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FTC suit accuses Talbots of
illegal telemarketing

The Federal Trade Commission Monday accused the Hingham clothing retailer of making at least 3.4 million telemarketing calls in 2009 for its Talbots and J. Jill brands that violated federal law intended to protect consumers against intrusive telemarketing.

In a lawsuit filed in US District Court, the commission alleged that the prerecorded sales pitches, made between February and July, violated federal telemarketing rules that make it easy for recipients to stop receiving such marketing calls. Specifically, the FTC said Talbots failed to let customers know right away that they could press a button or call a toll-free number to be added to the company’s Do Not Call list.

For example, in one prerecorded call, the federal agency said, the retailer forced customers to listen to an ad for 30 to 40 seconds before telling them: “to make sure you’ll receive prerecorded exclusive J. Jill savings and event messages - like this one, please press 1 now,’’ or call a provided toll-free number.

Talbots declined to comment on the lawsuit; the FTC did not return calls for comment.

Wal-Mart sex discrimination lawsuit cleared for trial

In a closely watched case, a sharply divided federal appeals court on Monday ruled 6-5 that a sex discrimination lawsuit against Wal-Mart can proceed as a class action for more than 1 million women. The lawsuit is the biggest employment discrimination case in the nation’s history. After a decade of pretrial maneuvering, the decision by the 9th U.S. Circuit Court of Appeals paves the way for a trial to begin for the plaintiffs, who are seeking billions of dollars from Wal-Mart, the world’s largest retailer.

“Wal-Mart tries to project an improved image as a good corporate citizen,” said Brad Seligman, a lawyer for the plaintiffs. “No amount of PR is going to work until it addresses the claims of its female employees.”

The lawsuit, brought in 2001, accuses the retailer of systematically paying women less than men, giving them smaller raises and offering women fewer opportunities for promotion. The plaintiffs stressed that while 65 percent of Wal-Mart’s hourly employees were women, only 33 percent of company’s managers were.

In wake of immigration law, calls for a boycott of Arizona

A spreading call for an economic boycott of Arizona after its adoption of a tough immigration law that opponents consider racially discriminatory worried business leaders Monday and angered the governor.

Several immigrant advocates and civil rights groups, joined by members of the San Francisco government, said the state should pay economic consequences for the new law, which gives the police broad power to detain people they reasonably suspect are illegal immigrants and arrest them on state charges if they do not have legal status.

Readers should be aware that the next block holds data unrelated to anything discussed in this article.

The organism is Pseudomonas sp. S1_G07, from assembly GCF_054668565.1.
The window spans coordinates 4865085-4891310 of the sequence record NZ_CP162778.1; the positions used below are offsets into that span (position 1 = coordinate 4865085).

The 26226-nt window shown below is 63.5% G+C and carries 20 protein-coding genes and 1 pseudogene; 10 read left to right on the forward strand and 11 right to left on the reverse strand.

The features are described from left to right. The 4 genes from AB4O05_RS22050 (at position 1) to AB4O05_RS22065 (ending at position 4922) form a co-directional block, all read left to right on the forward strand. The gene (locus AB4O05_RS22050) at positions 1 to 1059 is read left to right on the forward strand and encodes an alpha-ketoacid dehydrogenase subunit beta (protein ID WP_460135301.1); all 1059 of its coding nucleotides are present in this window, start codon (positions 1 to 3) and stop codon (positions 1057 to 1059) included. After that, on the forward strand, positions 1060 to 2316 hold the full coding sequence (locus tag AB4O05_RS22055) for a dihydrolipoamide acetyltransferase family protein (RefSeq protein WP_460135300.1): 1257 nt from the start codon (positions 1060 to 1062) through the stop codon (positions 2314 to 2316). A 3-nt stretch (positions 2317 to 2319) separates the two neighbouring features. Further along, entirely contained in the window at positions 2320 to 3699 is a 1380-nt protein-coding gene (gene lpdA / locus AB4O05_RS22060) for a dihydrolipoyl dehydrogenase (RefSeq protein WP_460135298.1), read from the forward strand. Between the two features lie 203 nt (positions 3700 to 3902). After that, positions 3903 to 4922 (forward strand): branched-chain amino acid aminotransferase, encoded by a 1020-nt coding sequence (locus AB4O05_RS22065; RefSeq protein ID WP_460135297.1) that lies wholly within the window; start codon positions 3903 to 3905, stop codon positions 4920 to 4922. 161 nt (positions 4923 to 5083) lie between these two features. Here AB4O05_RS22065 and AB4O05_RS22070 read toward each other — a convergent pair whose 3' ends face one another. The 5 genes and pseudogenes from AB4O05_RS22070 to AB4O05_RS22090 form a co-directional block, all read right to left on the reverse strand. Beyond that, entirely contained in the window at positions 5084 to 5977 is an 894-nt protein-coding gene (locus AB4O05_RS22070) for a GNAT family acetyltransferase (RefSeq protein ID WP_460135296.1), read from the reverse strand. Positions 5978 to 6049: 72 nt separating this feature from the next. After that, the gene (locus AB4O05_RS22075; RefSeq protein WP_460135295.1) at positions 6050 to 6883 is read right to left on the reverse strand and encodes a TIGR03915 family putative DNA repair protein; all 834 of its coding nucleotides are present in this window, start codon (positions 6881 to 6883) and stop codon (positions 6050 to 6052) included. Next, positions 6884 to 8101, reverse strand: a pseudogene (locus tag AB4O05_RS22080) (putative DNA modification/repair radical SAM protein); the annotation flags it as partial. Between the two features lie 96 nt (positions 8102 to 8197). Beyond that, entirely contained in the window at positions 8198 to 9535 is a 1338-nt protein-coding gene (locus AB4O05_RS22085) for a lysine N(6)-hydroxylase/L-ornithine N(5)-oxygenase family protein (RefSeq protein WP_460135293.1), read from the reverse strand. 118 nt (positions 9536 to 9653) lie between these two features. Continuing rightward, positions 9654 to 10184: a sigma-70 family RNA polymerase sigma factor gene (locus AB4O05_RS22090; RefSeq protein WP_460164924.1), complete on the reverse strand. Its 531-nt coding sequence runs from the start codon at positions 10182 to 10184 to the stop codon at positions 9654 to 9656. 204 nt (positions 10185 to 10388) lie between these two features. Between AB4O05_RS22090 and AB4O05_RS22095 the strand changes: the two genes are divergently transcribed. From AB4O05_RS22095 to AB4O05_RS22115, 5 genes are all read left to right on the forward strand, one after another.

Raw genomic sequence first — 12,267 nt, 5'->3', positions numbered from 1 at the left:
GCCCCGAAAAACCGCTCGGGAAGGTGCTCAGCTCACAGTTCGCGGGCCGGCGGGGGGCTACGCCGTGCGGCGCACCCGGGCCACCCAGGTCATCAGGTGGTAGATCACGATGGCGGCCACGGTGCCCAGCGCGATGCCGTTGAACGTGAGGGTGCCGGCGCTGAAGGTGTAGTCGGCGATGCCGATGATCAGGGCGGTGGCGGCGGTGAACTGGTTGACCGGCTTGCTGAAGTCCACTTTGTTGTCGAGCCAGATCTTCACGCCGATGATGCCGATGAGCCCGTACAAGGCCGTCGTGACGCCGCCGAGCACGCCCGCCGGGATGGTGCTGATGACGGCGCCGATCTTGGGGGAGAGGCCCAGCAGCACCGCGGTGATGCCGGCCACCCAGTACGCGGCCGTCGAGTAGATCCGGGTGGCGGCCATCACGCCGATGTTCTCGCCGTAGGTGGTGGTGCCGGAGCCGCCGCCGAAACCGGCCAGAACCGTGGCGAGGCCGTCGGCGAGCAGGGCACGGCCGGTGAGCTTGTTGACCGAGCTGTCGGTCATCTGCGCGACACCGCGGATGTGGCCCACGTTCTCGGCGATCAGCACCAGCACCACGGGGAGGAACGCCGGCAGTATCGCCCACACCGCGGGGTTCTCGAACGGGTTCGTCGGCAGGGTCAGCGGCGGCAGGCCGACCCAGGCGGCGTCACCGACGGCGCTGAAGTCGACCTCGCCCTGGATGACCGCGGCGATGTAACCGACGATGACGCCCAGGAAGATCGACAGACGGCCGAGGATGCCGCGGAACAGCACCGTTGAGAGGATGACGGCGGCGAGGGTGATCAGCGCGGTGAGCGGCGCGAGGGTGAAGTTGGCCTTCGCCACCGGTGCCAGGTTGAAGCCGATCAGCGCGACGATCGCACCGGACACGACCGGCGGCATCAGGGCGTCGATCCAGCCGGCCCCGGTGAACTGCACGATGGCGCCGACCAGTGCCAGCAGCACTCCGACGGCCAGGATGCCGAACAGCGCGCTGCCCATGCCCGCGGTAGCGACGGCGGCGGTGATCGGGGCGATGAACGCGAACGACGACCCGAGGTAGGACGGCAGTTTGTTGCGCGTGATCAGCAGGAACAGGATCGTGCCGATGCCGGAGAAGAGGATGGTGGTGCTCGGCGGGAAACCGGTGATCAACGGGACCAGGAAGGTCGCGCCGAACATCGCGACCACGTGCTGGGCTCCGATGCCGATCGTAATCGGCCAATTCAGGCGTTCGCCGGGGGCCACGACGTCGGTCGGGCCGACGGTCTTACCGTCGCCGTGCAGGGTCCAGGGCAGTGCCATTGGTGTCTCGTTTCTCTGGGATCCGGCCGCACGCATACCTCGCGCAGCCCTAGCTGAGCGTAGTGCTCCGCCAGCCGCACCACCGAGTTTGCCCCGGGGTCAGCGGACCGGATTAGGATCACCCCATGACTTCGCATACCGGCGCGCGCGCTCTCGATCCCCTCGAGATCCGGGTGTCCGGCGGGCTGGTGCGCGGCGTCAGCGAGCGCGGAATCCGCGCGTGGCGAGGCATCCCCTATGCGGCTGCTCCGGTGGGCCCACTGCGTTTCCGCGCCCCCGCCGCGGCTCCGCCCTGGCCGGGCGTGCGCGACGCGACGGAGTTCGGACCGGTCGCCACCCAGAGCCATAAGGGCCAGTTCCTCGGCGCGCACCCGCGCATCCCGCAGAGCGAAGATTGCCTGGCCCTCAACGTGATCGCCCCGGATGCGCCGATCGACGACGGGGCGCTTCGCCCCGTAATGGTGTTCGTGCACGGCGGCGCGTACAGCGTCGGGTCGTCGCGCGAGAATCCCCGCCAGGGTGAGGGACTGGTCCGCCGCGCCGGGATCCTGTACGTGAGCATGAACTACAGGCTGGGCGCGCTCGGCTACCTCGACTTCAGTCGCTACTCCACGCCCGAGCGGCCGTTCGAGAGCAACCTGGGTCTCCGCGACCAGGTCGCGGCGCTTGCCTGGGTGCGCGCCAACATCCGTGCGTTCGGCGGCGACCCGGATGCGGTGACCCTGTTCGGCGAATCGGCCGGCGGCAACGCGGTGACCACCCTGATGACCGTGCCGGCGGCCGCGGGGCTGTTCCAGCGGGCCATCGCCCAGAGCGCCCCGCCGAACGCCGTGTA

Critics say the law will lead to widespread ethnic and racial profiling and will be used to harass legal residents and Latino citizens.

La Opinion, the nation’s largest Spanish-language newspaper, urged a boycott in an editorial Monday, as did the Rev. Al Sharpton, and calls for such action spread to social media sites. The San Francisco city attorney and members of the Board of Supervisors said they would propose that the city not do business with the state.

Roethlisberger apologizes and accepts his suspension

In his first public comments since he was suspended for up to six games by the NFL last week, Pittsburgh quarterback Ben Roethlisberger emphasized Monday that he committed no crime during an incident with a 20-year-old college student in a Georgia bar, but added that he was sorry he let his teammates and Steelers fans down. Roethlisberger said he would not appeal the suspension, which could be reduced to four games – or lengthened beyond six games – depending on Roethlisberger’s compliance with a behavioral evaluation ordered by the league.

The college student accused Roethlisberger of sexual assault after they encountered each other during a night of drinking at several Milledgeville, Ga., bars. The details of the police investigation, which included a statement by the woman that she repeatedly said no to Roethlisberger when he approached her with his genitals exposed, cast Roethlisberger in such an unflattering light that Steelers fans have largely turned on him.

Hugh Hefner helps save
well-known Hollywood sign

LOS ANGELES – The landmark Hollywood sign will stand, unobscured, on scrub-covered slopes overlooking production studios and palm trees here, thanks to a $900,000 donation by Hugh Hefner in the ninth inning of a yearlong effort by conservationists to protect the hilltop around the sign from developers.

The gift from Hefner, the founder of Playboy magazine, closed the gap in donations to meet the $12.5 million price that the Trust for Public Land had agreed to pay for the 138-acre parcel on the hilltop, called Cahuenga Peak. Million-dollar donations came from the Tiffany & Co. Foundation and Aileen Getty, and hundreds of thousands of dollars were raised online and at bake sales and lemonade stands. The deadline was the end of this month.

“The sign is Hollywood’s Eiffel Tower,” Hefner said on Monday, adding, “This sign represents the dreams and aspirations of people around the world.”